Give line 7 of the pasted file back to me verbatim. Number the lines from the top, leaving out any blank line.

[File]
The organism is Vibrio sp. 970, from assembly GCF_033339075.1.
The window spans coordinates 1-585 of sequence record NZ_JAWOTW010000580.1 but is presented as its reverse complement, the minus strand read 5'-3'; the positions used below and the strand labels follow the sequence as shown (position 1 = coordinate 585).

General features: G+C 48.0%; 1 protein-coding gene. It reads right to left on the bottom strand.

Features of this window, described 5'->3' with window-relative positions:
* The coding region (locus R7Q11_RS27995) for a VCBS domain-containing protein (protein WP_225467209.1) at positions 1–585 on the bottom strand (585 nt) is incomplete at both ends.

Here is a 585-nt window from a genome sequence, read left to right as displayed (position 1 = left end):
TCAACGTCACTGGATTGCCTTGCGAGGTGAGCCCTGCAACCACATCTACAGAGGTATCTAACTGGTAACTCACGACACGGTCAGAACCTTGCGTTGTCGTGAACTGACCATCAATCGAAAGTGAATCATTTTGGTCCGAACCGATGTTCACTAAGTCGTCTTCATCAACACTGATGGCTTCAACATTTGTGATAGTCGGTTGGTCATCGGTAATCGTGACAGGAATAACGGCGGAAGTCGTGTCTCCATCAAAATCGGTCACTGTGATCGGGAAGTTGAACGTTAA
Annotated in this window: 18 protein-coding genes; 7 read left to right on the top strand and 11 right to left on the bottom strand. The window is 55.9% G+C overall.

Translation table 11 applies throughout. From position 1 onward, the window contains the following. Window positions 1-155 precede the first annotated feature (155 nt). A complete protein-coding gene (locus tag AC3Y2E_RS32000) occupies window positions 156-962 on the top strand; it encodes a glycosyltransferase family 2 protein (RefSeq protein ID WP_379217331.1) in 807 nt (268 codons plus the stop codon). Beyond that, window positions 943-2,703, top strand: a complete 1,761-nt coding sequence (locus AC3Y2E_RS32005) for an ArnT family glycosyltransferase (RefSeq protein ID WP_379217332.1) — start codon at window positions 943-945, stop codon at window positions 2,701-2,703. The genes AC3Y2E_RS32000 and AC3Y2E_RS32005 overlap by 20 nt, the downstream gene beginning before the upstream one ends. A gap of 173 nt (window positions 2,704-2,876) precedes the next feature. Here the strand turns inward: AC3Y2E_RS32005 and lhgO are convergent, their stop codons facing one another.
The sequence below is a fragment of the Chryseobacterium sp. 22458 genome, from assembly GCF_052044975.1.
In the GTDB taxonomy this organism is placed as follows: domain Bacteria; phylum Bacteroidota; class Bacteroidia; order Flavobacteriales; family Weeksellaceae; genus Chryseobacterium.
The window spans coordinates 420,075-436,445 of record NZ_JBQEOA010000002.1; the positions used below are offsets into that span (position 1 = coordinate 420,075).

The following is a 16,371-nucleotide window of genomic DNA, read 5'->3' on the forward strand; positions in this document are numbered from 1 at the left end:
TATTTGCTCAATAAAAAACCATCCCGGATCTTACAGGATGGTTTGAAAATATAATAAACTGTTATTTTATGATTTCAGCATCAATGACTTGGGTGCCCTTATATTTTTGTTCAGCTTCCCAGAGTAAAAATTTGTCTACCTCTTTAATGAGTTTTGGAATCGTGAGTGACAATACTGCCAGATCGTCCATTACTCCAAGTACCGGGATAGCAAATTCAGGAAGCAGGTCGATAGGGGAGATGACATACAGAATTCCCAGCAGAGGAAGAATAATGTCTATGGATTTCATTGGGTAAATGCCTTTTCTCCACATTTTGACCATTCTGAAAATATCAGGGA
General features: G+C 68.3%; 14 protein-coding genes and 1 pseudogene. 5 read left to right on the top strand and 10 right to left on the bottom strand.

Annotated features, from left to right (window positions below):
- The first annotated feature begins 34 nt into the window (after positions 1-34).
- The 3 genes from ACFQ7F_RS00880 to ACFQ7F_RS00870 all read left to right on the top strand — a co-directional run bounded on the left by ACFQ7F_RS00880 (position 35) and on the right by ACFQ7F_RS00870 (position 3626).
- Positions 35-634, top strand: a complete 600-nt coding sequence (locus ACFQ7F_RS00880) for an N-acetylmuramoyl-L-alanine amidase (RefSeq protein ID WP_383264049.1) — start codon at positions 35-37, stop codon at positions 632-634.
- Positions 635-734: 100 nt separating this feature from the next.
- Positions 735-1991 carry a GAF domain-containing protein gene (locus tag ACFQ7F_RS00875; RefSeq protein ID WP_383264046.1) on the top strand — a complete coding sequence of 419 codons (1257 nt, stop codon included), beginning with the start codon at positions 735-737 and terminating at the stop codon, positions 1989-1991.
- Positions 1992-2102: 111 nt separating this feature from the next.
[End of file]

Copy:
TCAACGTCACTGGATTGCCTTGCGAGGTGAGCCCTGCAACCACATCTACAGAGGTATCTAACTGGTAACTCACGACACGGTCAGAACCTTGCGTTGTCGTGAACTGACCATCAATCGAAAGTGAATCATTTTGGTCCGAACCGATGTTCACTAAGTCGTCTTCATCAACACTGATGGCTTCAACATTTGTGATAGTCGGTTGGTCATCGGTAATCGTGACAGGAATAACGGCGGAAGTCGTGTCTCCATCAAAATCGGTCACTGTGATCGGGAAGTTGAACGTTAA